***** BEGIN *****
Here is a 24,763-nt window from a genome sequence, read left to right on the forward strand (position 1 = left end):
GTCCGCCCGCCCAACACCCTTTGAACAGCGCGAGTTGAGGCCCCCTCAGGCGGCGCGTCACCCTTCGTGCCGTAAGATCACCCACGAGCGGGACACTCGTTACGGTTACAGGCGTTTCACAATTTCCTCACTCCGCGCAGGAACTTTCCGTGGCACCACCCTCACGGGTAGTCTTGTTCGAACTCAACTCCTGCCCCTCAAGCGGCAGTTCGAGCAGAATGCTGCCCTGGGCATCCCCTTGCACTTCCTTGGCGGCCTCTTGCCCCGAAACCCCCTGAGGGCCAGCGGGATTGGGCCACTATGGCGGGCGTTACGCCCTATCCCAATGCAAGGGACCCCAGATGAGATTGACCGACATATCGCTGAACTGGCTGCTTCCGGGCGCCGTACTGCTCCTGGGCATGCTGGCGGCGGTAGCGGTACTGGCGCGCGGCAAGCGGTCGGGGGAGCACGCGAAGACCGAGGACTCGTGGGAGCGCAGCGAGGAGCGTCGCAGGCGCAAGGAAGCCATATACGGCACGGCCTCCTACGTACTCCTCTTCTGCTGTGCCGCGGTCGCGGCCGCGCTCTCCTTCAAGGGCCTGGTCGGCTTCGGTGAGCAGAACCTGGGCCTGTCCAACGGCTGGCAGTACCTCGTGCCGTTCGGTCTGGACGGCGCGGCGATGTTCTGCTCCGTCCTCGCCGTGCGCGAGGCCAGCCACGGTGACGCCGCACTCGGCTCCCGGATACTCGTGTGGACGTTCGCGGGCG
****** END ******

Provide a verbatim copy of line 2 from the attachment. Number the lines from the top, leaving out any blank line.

GTCCGCCCGCCCAACACCCTTTGAACAGCGCGAGTTGAGGCCCCCTCAGGCGGCGCGTCACCCTTCGTGCCGTAAGATCACCCACGAGCGGGACACTCGTTACGGTTACAGGCGTTTCACAATTTCCTCACTCCGCGCAGGAACTTTCCGTGGCACCACCCTCACGGGTAGTCTTGTTCGAACTCAACTCCTGCCCCTCAAGCGGCAGTTCGAGCAGAATGCTGCCCTGGGCATCCCCTTGCACTTCCTTGGCGGCCTCTTGCCCCGAAACCCCCTGAGGGCCAGCGGGATTGGGCCACTATGGCGGGCGTTACGCCCTATCCCAATGCAAGGGACCCCAGATGAGATTGACCGACATATCGCTGAACTGGCTGCTTCCGGGCGCCGTACTGCTCCTGGGCATGCTGGCGGCGGTAGCGGTACTGGCGCGCGGCAAGCGGTCGGGGGAGCACGCGAAGACCGAGGACTCGTGGGAGCGCAGCGAGGAGCGTCGCAGGCGCAAGGAAGCCATATACGGCACGGCCTCCTACGTACTCCTCTTCTGCTGTGCCGCGGTCGCGGCCGCGCTCTCCTTCAAGGGCCTGGTCGGCTTCGGTGAGCAGAACCTGGGCCTGTCCAACGGCTGGCAGTACCTCGTGCCGTTCGGTCTGGACGGCGCGGCGATGTTCTGCTCCGTCCTCGCCGTGCGCGAGGCCAGCCACGGTGACGCCGCACTCGGCTCCCGGATACTCGTGTGGACGTTCGCGGGCG